I don’t understand what you mean by ‘Marxist jargon’. I do understand what you mean by ‘New Labour unpleasantness’ but I would point out that the Greens have a history also.
        The veterans of World War II did not want an explicitly socialist government, no. They wanted the welfare state and the National Health Service and they voted Churchill out to get those things. That being said, Labour is considering renationalising certain utilities – as you’ll know if you follow the news.
        I’m hoping for an outright Labour win, but if that can’t be achieved, then I’d also like to see the Greens in any Coalition with Labour.

      2. paulrutherford8

        Hi Ben… just read your response.
        In the past I have voted both Green and Plaid Cymru. But now, without any doubt, is the time for objective pragmatism.

        Democracy means everyone has a right to be heard and vote with their conscience. My hope is that people will vote in that way.

        Idealism and ideology are all well and good, but it is the *real* needs of the most vulnerable in society that require, possibly demand that the ‘electorate’ take stock of what is really happening in the country today.

        If people vote according to ideology, that is up to them. If that vote costs more lives, literally or figuratively, then in my opinion, they are selfish votes.

        There are less and less people in this country who are ‘safe’ in their jobs or their lives under this current regime. Anyone is vulnerable to a sudden, detrimental change in fortune.

        I speak with people on twitter daily who call [any], benefit claimants ‘scroungers’ or worse. Yet what does someone do who is made redindant, suffers a debilitating illness, an accident? They*have* to claim benefits to survive.

        Labour, as I have said elsewhere, are, at this time unable to state exactly what they will do for ordinary people, unless they have costed policies to the penny. They will not know exactly what financial state the country is in until/if they win the election.

        Labour are afraid that the money maynot be there to enable them to fulfil what they may genuinely desire to promise.. I have spoken personally to Rachel Reeves [in my home], and am certain that Labour will do as much as they can to rectify what has happened in the last 5 years.

        Mike has also made some very accurate and relevant points above. Labour’s cuts will not be as Tory cuts will be. Labour will tackle tax avoidance, bankers, raise minimum wages [albeit slowly at first], but they don’t have a magic wand. There are areas where Labour will stop privatisation, in the NHS for example, but must wait until legal contracts come up for renewal.

        There is a whole depth to this political arena at the moment which is not being reported on, or addressed by anyone… except perhaps by bloggers like Mike and some others, and people like myself. My voice is not prominent by any means, but I know what is right. I know what is needed, and I know that Labour *must* get in after the election, or people like myself, my family and 1000s of others may as well give up on everything. There is no hope at all if the Tories get back.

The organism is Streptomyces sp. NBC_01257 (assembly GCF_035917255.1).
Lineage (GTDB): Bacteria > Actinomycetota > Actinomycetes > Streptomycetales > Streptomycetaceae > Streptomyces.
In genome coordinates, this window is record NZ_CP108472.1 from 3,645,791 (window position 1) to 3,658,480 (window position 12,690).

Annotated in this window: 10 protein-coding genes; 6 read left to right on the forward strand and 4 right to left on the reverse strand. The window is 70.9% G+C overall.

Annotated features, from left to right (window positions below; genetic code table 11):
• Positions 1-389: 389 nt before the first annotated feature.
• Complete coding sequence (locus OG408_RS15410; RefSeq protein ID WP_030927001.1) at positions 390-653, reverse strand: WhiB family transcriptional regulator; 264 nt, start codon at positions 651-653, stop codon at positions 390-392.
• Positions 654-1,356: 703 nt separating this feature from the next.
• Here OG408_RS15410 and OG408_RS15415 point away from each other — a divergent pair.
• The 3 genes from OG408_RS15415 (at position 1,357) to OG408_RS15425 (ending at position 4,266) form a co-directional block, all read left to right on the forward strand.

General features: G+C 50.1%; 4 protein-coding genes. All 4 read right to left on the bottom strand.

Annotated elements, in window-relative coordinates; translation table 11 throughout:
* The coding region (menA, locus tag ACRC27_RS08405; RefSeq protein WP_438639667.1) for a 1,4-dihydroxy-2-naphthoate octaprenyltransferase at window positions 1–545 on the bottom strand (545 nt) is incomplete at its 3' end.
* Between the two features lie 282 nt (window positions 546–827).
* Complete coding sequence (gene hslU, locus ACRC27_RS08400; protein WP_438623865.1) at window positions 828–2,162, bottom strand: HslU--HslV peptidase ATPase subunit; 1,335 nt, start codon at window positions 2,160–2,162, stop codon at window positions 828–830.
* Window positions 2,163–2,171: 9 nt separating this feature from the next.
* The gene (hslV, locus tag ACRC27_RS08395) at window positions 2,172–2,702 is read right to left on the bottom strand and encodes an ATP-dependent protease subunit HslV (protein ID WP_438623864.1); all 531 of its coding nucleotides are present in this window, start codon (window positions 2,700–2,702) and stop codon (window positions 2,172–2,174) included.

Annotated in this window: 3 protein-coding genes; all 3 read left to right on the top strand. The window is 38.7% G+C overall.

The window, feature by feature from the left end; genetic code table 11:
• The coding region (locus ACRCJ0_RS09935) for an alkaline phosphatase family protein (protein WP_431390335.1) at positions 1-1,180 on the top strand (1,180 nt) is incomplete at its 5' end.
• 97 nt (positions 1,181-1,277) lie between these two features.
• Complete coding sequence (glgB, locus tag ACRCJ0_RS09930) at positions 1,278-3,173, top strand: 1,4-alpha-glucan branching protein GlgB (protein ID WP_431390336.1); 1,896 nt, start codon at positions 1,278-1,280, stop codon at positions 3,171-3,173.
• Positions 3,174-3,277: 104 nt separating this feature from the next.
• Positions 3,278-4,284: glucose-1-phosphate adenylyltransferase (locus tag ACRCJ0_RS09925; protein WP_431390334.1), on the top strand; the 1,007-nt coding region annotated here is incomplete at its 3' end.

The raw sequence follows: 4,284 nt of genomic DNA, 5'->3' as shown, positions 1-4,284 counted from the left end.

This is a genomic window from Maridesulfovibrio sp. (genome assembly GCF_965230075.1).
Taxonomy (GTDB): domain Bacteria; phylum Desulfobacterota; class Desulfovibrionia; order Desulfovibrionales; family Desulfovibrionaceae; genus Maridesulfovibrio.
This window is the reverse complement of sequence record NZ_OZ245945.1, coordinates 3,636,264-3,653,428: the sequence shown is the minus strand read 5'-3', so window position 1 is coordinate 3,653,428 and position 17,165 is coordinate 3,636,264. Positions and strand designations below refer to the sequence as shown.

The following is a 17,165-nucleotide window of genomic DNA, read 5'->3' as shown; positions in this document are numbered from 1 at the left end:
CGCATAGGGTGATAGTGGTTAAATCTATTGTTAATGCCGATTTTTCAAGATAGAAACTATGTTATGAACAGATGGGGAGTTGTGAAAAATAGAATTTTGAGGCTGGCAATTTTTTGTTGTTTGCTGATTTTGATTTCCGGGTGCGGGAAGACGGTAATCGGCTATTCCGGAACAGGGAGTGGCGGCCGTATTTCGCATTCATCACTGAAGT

Lynton Crosby, the Tory propagandameister is absolutely brilliant at his job. He already has people believing Labour and Tory are the same. *He* is the architect of the lies Mike speaks about above.

        Headlines, tweets, Facebook posts by the hundreds say that ‘Labour supported and voted for Tory austerity’, last week.

        But reading the Hansard transcript of the debate in parliament last week where Labour are accused of ‘supporting Tory austerity’ shows what a monstrous, terrible lie that is. But despite evidence, people believe the headlines, the tweets and posts. I’m tired of being told by Greens, Plaid, SNP & ukip that I’m lying. I’m not. I research for the truth.

        Labour *do not* support Tory policy at all.

        The Greens, Plaid, SNP, Ukip, and to an extent, LibDems all sing from Crosby’s hymnsheet. It is his job to make people believe the propaganda.

        Simple as that: Labour are to blame for everything and are just the same as the Tories.

        NOBODY at all criticises the Tories… apart from Labour and their supporters.

        Surely that alone makes a statement?

        I am afraid. Very afraid indeed.

        I do hope the above made sense. I’ve just had a quick chat with Captain Morgan and Sister Morphine, to try and beat the pain to get some sleep 🙂

      3. paulrutherford8

        Hi Ben… I’ve read your ‘rant response’ a couple of times now, so hope I’ve understood you properly.
        First point, in a *real* democracy, we all have a say, not just by way of a vote, but in the place it matters – parliament. That doesn’t happen under our current system, especially when an unelected government persists in detroying much of the country’s vital services.

        Second, Labour have not agreed to matching theTory cuts at all. They have simply committed themselves to following the same *time-table* as the Tories. What ‘savings’ or ‘cuts’ Labour may make are certainly not the same as those proposed by the Tories. Not at all. Too many people have been ‘taken in’ [aka lied to], by all other parties, who say that Labour agreed to Tory austerity in the recent vote. A read of the debate transcript puts that myth firmly in its place… as a myth.